Classical music doesn’t have to be an intellectual exercise. For composer Ingrid Stölzel, it's an accomplishment when the audience feels goosebumps.
“It’s such an amazing thing we can experience when listening to music. It’s just a physical reaction to what we’re experiencing,” Stölzel told host Gina Kaufmann on KCUR’s Central Standard. “It’s a phenomenal thing.”
Stölzel is an assistant professor at the University of Kansas School of Music. Her first commercial album, “The Gorgeous Nothings,” was released last month. It shares its title with a book of Emily Dickinson’s unpublished envelope poems.
“I stole it from Emily Dickinson,” Stölzel said. “For her, the way she thinks of those words together, everything — the sunset, wheels of birds, the seasons — these are things that happen all the time. They’re ‘nothings’ but they’re gorgeous and they make up life.”
Stölzel, who was raised in Germany, discovered American poets such as Dickinson and Walt Whitman as an adult after moving to the United States. Dickinson's creative process stood out.
“At times, she just grabbed whatever she could find. And often it was envelopes,” said Stölzel. “She’d write down thoughts. They’re not completed poems, per se, they’re fragments. Really it was quite inspiring.”
One song from the new album, “In This Short Life,” contains lyrics sourced from one of Dickinson’s envelope poems and sung by Kansas City soprano Sarah Tannehill Anderson. The song repeats a line twice, with a slight variation by replacing the word “only” with “merely.” It’s a reference to how Dickinson’s poems would often include synonyms and crossed-out words.
Though she works in a different medium, Stölzel finds creative similarities between sound and the written word.
“If you look at my sketches and the notes that I put on staff paper, (you can see) I cross things out. I write different variations on something. I often have 10 different endings to a piece of music,” Stölzel said. “(The envelope poems) gave me a bit more freedom in interpreting her words. These are not published poems, they’re fragments.”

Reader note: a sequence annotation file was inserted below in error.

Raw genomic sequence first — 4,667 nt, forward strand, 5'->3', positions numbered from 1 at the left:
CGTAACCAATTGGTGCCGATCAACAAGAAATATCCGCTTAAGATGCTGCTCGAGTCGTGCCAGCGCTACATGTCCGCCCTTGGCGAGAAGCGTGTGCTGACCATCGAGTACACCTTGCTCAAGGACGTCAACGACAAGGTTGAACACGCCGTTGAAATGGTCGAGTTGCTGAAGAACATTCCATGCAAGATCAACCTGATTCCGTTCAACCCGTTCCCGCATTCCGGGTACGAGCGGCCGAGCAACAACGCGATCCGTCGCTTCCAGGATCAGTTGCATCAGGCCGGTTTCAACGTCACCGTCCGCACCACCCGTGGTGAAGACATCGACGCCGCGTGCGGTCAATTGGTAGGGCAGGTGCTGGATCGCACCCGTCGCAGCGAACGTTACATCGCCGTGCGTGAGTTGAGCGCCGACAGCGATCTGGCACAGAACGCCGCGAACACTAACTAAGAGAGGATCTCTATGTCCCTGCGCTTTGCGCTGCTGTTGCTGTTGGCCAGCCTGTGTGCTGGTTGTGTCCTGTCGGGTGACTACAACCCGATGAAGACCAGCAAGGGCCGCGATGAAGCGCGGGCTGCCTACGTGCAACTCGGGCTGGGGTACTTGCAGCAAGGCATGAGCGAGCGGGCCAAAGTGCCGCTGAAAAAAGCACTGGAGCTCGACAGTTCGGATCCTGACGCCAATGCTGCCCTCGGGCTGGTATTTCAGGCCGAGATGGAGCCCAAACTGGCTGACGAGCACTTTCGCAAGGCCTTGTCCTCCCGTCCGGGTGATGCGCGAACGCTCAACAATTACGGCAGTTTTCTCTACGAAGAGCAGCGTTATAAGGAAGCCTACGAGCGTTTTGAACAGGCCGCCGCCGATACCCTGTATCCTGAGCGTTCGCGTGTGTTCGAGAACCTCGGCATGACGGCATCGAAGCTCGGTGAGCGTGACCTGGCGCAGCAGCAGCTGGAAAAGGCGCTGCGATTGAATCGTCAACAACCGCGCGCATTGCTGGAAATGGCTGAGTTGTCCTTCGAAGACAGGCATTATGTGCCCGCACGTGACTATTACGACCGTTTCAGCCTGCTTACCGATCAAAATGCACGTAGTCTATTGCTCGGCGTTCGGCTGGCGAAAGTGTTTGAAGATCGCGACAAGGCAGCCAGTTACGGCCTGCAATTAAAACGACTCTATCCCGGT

Stölzel started to hone her creative process while being raised in a household that valued music.
“My father was a singer,” said Stölzel. “We had a music room in the house.”
At an early age, Stölzel would play classical works such as Mozart and Haydn at her piano. Her first foray into composition began when she would revamp how the pieces ended.
“I think there was something just creative about it. Not that I think I’m better than Mozart, but I wanted (the music) to go somewhere else,” Stölzel said. “And so I let myself just improvise at the piano. It’s still a way for me to find inspiration today.”
While Stölzel values the classics such as Mozart, she firmly believes in the power and relevancy of contemporary music.
“Whenever I go to a contemporary art museum, like the Museum of Modern Art in New York, there’s lines out the door. People wanting to see contemporary art, things that are created in our time,” said Stölzel. “I feel like it is the same with music. It speaks, in a way, to our time. And if we’re lucky, it will transcend our time like many amazing pieces have done in the past.”
Listen to the full conversation here.
Coy Dugger is an assistant producer for KCUR’s Central Standard. Reach out to him at email@example.com.